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Lab 1.2 Exercises

1.2.1. Explore the Nonlinear Nature of Hypertext

We have described a book index as being a “weak” form of hypertext because it allows a user/reader to “jump” into a book nonsequentially. However, indices are by their very nature set up alphabetically. People don't think alphabetically and alphabets are a characteristic of the language being used.

a) Could there be a better way of providing index-type information more similar to the way we think?

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A1:

Answer: A “hyper-index” might allow a user to identify relevant document content by supporting an interactive search of keywords, concepts, descriptions, and so forth. The user would then not be constrained by the alphabetical ordering of the index or by the arbitrary selection of index entries.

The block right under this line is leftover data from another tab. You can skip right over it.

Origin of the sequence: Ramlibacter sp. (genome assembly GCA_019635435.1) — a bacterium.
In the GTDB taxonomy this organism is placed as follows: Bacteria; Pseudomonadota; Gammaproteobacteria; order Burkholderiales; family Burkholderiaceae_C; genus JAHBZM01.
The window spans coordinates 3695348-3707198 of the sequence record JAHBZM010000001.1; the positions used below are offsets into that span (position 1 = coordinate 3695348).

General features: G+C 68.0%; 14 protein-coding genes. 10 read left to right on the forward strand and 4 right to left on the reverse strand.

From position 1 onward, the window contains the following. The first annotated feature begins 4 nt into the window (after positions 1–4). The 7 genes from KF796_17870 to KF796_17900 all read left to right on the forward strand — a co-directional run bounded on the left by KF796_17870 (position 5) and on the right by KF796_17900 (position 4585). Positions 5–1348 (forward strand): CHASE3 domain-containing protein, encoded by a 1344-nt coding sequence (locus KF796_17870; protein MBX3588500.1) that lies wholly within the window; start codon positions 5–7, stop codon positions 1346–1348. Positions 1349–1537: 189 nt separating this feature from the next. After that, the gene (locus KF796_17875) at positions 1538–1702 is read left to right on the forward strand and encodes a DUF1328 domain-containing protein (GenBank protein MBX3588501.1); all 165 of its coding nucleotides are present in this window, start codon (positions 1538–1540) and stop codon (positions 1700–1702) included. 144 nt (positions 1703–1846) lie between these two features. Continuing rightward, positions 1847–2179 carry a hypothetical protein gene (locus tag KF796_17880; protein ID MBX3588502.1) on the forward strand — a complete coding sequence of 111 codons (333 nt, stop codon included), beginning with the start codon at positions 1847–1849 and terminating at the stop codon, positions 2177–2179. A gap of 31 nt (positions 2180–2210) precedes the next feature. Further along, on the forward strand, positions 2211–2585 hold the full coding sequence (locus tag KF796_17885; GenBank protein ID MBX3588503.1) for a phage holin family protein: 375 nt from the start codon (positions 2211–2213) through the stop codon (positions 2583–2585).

One existing text-based example would be the Encyclopedia Britannica, with its “Outline of Knowledge.” Although information is listed alphabetically, it is broken down by concepts and not specific entries. Many technical documents online have hyperlinks that lead to other areas of the text, such as a detailed discussion of something simple being mentioned, glossaries, or additional information.


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